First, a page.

5. Lifestyle changes
Going off-grid usually requires some lifestyle changes, depending on the type of appliances you have and your electricity demand.
Energy saving habits and energy efficient appliances will help to prevent your system cutting out or not having enough power to run your home. Also, you can consider the impacts of:
- Having house guests
- A particularly cold winter or hot summer
- Hosting a party.
Would your chosen size of system cope?
6. Battery safety risks
All battery types have risks including explosion, fire and chemical leakage. To keep you, your family and your neighbours safe, ensure your batteries are:
- Installed correctly
- Stored safely (think of closeness to living spaces, exit paths and potential damage to your home and car)
- Regularly maintained.
7. Ongoing costs
Solar panels generally have 20 – 25 year performance and operating warranties. Inverters and battery management systems may only have a five or 10 year warranty. This means you’ll probably need to replace inverters and batteries at least once, perhaps twice, during the life of your solar panels.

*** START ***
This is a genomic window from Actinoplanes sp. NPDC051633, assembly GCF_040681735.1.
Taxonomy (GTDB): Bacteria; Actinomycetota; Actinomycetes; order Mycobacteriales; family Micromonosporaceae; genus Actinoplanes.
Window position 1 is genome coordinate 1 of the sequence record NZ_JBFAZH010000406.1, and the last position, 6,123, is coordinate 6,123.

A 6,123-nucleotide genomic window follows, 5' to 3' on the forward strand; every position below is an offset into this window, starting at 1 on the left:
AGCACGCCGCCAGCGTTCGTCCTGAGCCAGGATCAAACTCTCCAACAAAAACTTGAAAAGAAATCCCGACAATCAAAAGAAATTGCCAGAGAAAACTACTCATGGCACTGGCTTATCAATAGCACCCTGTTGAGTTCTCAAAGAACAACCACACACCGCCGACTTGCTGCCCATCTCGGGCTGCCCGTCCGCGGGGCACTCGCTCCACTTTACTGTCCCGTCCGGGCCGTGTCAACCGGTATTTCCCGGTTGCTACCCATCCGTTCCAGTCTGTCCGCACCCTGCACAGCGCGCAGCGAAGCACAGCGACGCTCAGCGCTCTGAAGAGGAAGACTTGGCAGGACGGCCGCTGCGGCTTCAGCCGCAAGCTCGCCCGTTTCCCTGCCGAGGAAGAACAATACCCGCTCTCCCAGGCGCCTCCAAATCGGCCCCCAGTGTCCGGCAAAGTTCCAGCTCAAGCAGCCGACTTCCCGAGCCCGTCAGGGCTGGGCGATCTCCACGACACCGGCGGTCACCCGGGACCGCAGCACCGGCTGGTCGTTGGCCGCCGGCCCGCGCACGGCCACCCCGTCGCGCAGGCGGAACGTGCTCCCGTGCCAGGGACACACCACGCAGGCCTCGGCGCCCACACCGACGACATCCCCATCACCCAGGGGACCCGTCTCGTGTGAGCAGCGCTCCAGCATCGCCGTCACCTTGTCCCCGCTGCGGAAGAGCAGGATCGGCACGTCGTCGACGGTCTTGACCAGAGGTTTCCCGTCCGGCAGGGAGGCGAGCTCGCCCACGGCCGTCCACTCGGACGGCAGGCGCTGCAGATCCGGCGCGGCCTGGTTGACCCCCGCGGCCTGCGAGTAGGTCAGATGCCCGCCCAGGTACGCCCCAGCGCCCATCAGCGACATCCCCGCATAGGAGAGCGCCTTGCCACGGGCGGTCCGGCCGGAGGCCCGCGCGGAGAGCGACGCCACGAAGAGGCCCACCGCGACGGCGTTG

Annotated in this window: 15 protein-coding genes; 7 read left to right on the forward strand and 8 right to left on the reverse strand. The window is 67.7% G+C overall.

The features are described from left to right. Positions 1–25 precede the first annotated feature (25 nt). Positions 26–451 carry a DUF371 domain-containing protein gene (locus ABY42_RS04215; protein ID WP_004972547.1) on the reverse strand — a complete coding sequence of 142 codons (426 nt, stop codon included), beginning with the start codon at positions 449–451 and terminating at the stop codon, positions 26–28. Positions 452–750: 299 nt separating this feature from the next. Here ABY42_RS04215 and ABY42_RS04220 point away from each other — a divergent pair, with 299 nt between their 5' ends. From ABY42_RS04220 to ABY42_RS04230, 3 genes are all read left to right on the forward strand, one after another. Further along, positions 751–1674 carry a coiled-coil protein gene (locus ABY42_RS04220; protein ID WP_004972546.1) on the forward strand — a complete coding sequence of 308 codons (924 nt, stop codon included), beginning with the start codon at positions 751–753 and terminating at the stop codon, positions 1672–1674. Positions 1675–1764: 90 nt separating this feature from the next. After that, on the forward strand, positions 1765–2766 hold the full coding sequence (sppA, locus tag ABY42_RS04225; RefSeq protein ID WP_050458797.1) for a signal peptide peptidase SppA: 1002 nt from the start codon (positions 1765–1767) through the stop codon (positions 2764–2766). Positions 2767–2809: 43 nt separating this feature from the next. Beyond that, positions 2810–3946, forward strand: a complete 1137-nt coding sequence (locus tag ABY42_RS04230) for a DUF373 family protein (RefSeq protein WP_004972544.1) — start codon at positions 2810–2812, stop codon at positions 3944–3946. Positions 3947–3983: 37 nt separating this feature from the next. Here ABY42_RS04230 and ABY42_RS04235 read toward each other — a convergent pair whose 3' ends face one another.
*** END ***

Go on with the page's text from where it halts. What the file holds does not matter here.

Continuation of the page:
If your system breaks down, it could be quite costly to fix. And with no electricity supply from the grid, you’ll have to pay for fuel to run your generator.
You may also have to pay someone to clean your panels, check your system (ideally annually) and service your generator.
8. System maintenance
When you go off the grid, maintaining your power supply becomes your responsibility. Regular services by an electrical professional are essential.
Minor issues could be inconvenient or possibly result in you using your back-up generator for quite some time. It depends on the level of system support, so some important questions for a potential supplier or installer include: